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Dr. Kinsella serves as the lead scholar and pedagogy guide on a number of U.S. Department of Education funded research initiatives to improve educational outcomes for English learners. In particular, a partnership with the California League of Schools, the “Families for College” Innovation in Education (I3) grant now celebrates 83% reclassi!cation of 320 long-term English learners in Moreno Valley USD. Her English language development program, English 3D, was the curricular and pedagogical anchor for these young scholars’ English language pro!ciency and writing gains.

Kate Kinsella, Ed.D. is an emeritus teacher educator at San Francisco State University where she addressed second language development research and pedagogy. She is currently the founder and CEO of Dr. Kate Kinsella & Associates, an educational research and consultancy firm dedicated to English learner achievement. A highly-sought after speaker and consultant to school districts and U.S. State Departments of Education, she has provided guidance and training for teachers of English learners in suburban, urban and rural contexts throughout the nation. Her 30-year teaching career focus has been equipping youths from diverse economic and linguistic backgrounds with the academic English language, reading and writing skills to be truly college ready.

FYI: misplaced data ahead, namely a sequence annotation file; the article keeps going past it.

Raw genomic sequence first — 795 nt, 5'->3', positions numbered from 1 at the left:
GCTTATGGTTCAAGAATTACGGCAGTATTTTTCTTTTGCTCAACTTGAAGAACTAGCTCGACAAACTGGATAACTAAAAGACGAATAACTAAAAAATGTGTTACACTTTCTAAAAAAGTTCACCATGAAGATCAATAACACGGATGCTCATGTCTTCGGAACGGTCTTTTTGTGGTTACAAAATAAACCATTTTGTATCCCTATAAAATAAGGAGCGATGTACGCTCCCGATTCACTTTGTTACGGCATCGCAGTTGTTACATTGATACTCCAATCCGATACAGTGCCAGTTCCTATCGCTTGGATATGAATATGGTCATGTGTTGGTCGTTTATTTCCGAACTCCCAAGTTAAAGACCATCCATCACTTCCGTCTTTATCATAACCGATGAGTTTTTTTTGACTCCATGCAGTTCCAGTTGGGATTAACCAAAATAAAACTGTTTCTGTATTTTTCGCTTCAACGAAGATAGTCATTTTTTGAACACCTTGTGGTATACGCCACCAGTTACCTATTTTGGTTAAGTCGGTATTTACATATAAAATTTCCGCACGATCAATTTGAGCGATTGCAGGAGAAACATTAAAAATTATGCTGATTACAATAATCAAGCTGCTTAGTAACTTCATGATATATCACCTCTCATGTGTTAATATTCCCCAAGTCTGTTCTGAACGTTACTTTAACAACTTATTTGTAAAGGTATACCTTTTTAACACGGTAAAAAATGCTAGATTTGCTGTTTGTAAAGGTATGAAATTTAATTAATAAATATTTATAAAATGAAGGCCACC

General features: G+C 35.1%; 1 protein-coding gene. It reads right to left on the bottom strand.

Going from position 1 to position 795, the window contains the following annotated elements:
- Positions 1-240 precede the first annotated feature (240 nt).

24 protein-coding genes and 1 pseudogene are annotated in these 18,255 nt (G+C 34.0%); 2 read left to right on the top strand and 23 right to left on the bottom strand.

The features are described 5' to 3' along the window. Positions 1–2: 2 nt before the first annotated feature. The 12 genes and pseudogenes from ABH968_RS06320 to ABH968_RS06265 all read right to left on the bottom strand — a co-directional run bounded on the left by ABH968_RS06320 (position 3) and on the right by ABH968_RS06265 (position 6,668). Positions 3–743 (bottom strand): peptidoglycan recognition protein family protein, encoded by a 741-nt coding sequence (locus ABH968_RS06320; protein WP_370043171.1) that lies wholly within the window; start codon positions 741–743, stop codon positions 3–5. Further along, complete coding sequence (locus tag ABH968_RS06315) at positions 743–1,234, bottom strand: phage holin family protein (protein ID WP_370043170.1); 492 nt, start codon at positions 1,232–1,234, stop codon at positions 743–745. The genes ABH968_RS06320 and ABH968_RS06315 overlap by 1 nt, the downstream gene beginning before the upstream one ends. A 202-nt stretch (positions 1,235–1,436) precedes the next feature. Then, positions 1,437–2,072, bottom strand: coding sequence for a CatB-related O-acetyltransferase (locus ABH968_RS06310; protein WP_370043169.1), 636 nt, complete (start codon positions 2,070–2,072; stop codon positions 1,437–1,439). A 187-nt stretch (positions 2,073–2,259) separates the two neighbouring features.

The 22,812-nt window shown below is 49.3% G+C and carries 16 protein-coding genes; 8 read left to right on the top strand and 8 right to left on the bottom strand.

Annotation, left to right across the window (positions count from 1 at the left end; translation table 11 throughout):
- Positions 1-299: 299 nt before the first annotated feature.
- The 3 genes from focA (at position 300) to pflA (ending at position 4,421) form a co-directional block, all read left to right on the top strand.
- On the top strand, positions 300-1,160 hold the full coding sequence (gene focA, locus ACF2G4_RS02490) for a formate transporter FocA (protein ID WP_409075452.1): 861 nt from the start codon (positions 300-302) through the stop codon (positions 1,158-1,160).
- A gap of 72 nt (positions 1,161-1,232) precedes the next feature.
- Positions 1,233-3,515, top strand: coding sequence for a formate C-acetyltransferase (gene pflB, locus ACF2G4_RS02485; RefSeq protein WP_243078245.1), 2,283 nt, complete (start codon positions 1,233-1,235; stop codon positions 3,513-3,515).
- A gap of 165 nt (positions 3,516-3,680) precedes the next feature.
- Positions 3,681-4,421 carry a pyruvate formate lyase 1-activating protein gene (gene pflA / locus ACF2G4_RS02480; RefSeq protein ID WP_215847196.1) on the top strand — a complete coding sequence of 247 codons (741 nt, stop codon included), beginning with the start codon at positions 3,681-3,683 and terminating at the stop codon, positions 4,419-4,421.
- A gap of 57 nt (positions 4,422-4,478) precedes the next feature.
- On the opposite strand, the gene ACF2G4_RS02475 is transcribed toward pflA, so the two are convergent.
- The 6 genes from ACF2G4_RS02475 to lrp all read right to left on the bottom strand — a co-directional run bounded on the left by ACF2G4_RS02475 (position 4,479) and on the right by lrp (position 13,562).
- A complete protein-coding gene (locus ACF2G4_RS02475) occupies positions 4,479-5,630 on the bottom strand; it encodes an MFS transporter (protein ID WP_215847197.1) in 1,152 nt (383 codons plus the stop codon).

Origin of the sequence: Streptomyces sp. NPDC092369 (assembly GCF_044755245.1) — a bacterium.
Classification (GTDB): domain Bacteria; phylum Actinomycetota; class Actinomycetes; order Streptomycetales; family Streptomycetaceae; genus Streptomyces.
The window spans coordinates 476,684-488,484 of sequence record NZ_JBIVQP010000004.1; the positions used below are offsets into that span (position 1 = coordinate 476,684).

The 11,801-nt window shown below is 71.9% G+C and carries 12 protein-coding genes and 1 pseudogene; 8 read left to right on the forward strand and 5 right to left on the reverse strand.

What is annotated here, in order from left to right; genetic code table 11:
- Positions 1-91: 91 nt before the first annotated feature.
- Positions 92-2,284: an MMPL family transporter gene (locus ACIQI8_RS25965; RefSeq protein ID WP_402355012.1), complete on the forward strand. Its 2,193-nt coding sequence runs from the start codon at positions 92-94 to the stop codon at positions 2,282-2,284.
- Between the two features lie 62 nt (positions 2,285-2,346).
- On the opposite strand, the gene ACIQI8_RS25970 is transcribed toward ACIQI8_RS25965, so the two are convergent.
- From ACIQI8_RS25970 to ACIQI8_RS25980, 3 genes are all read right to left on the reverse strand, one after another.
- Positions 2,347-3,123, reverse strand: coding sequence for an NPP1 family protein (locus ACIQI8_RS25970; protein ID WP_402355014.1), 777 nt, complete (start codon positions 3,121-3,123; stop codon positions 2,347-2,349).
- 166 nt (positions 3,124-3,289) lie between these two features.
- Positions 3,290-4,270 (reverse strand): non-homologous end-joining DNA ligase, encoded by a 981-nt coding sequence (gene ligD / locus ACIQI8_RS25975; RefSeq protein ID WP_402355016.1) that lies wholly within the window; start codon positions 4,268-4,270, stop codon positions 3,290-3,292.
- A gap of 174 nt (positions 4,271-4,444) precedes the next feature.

Dr. Kinsella maintains active K-12 classroom involvement by conducting research, writing curriculum, teaching demonstration lessons, and coaching both teachers and administrators. She is the author of research-validated instructional programs to support English learners and struggling readers, including READ 180, English 3D, and the Academic Vocabulary Toolkit. She also served as the lead pedagogy guide for the Oxford University Press newcomer program The OUP Content Area Picture Dictionary. Dr. Kinsella co-authored Improving Education for English Learners: Research-Based Approaches published by the California Department of Education, and featured article series in Language Magazine detailing the language demands posed by college and career readiness standards and assessments for U.S. language minority youth.

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